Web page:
Science of Speed (with Matt Jordan) via HMMR Media

From HMMR Media:

Speed is a common theme in our discussions on training. If you have listened to a few episodes you will continually hear us talking about how the effectiveness of maximal strength method is generally overestimated. In fact our second episode was about the advantages of submaximal training. But why does fast training work so well?

To help answer that we turned to Matt Jordan. Jordan is Director of Strength and Conditioning for the Canadian Sport Institute-Calgary, where he has helped over 30 World and Olympic medalists in a variety of sports. Most recently, however, he has been best known for the outstanding strength training article series he has put together Stuart McMillan (links below) and is a must follow on Twitter at @JordanStrength.


Velocity in Detail (Bryan Mann) via HMMR Media

Two weeks ago, the team at HMMR Media provided an introduction to velocity-based training. It is a good primer on the topic. On this week’s podcast, HMMR Media brought in an expert: Dr. Bryan Mann.

Mann wears two hats as both a strength coach and professor at the University of Missouri. His focus is on velocity-based training and his doctoral dissertation focused on the topic. He has written extensively about the topic and continues to research. On this podcast, HMMR Media got him to cover a gauntlet of detailed questions:

  • Simple rules for implementing velocity-based training. Some of the research is complicated, but there are a few simple steps any coach can take to easily add a little value to each training session.
  • Why lifting is not just lifting. How different types of strength (starting strength, maximum strength, speed strength, etc.) need to be trained differently and how that works together with velocity based training.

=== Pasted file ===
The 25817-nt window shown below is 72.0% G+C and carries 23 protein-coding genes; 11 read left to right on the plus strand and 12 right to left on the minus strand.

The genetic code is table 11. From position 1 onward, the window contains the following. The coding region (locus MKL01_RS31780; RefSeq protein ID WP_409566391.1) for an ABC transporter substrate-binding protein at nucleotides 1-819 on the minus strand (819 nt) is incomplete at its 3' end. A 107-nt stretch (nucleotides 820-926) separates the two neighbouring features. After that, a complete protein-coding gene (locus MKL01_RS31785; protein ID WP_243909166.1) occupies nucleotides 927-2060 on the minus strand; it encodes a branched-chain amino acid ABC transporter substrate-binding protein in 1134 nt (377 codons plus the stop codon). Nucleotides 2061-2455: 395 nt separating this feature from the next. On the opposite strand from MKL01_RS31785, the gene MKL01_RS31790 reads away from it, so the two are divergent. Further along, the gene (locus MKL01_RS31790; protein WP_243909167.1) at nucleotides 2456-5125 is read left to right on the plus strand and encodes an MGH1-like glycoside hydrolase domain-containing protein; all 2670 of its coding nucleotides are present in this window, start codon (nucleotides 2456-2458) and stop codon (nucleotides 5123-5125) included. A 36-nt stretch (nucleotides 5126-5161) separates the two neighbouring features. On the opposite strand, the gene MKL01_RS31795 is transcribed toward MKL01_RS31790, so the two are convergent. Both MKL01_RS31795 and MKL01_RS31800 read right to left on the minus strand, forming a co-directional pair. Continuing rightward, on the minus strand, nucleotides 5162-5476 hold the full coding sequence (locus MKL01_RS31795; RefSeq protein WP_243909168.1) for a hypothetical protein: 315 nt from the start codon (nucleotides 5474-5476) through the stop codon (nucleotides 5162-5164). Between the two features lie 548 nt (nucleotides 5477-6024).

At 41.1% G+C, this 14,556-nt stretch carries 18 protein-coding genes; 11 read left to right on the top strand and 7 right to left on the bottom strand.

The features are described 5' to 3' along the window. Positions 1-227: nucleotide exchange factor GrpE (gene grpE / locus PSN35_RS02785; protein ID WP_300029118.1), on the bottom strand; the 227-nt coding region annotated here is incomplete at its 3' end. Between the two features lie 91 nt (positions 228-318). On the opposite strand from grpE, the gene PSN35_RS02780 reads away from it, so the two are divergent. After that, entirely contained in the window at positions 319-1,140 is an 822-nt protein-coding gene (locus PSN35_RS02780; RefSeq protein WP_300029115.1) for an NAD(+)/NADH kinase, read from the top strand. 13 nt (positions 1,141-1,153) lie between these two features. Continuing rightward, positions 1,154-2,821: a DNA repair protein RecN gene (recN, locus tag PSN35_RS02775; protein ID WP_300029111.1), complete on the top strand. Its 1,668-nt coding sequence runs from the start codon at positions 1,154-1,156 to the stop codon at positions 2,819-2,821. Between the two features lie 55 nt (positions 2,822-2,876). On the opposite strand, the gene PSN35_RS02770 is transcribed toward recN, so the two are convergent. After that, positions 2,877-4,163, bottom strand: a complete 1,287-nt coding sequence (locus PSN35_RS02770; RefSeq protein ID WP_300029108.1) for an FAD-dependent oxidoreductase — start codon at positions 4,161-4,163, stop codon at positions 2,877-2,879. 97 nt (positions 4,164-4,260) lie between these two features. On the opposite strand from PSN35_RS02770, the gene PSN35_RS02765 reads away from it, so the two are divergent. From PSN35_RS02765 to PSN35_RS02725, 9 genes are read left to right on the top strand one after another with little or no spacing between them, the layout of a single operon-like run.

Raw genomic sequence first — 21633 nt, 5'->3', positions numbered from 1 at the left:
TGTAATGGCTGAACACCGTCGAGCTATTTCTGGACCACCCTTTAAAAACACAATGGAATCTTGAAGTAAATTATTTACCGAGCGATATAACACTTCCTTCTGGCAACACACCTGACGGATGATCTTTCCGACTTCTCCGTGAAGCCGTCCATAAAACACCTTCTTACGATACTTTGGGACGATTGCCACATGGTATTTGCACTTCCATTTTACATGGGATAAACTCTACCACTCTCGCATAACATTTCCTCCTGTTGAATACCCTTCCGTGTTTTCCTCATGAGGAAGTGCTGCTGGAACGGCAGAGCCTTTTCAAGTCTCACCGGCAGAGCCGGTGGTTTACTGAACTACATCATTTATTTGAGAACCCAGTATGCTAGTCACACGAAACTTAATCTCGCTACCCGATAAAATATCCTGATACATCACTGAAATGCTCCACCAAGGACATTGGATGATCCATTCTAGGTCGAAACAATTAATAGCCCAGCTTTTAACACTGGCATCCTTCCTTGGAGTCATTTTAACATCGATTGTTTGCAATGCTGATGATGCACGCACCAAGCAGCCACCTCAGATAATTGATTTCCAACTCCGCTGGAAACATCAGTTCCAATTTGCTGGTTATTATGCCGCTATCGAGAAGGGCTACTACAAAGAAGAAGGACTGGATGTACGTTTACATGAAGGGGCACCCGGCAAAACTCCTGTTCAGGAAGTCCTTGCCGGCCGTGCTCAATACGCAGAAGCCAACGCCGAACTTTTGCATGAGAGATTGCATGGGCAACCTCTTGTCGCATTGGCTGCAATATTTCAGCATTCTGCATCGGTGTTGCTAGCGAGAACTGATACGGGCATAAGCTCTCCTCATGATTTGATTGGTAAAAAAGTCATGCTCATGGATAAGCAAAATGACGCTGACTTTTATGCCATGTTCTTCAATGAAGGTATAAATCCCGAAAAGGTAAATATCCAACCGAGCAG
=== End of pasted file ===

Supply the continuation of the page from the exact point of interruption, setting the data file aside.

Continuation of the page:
• How did he create his target velocity ranges for different exercises?
  • Do target velocity ranges need to be individualized? If so, how?
  • What is the difference between peak and average velocity? And when should each metric be used?

As always if you like the podcast please subscribe on iTunes and give HMMR Media a positive review there. Their next episode will be in one week’s time.

Intro to Velocity Based Training via HMMR Media

Velocity-based training has been a buzz word in training circles recently as devices to measure velocity becomes cheaper and easier to use. Nick and I are often skeptics with regards to new technology, but there are some real lessons to learn when the technology relates to one of sport’s most important elements: speed. We have both started implementing velocity measurements in our training and seen some fast benefits.

What is intriguing to us is that how fast you do an exercise has a large impact on transfer. The same exercise at a different speed will elicit different adaptations. That’s why we’ve begun looking into this area.

We certainly are not experts or sports scientists in this area. But you shouldn’t have to be in order for a technology to be useful; if a new technology requires you to have a PhD then it is not of much use. That being said we do enjoy learning more about this topic and plan to have some guests on the podcsat this Fall that are experts and can share with us some more of the scientific background and research going on in this area. But this episode is a good primer on the topic and if you like it please subscribe on iTunes and give HMMR Media a positive review there. And as always check back next Monday for another new episode.

  • Some guidelines for evaluating and implementing new techonology in training.
  • Common approaches to velocity-based training.
  • How Nick and I have been implementing velocity metrics in our own training. Some of the methods we are using are not strictly velocity-based training, but rather velocity-influenced training.

Q&A with NCAA S&C Coach, Brijesh Patel

Q&A with NCAA S&C Coach, Brijesh Patel

We have a special guest today, strength coach Brijesh Patel from Quinnipiac University in Connecticut. Brijesh was an early PUSH user - he joined our PUSH Labs beta program at the beginning of 2014. As an experienced strength & conditioning coach, his feedback was invaluable. Keep reading today to learn from a seasoned collegiate coach - someone that has worked in the field for many years.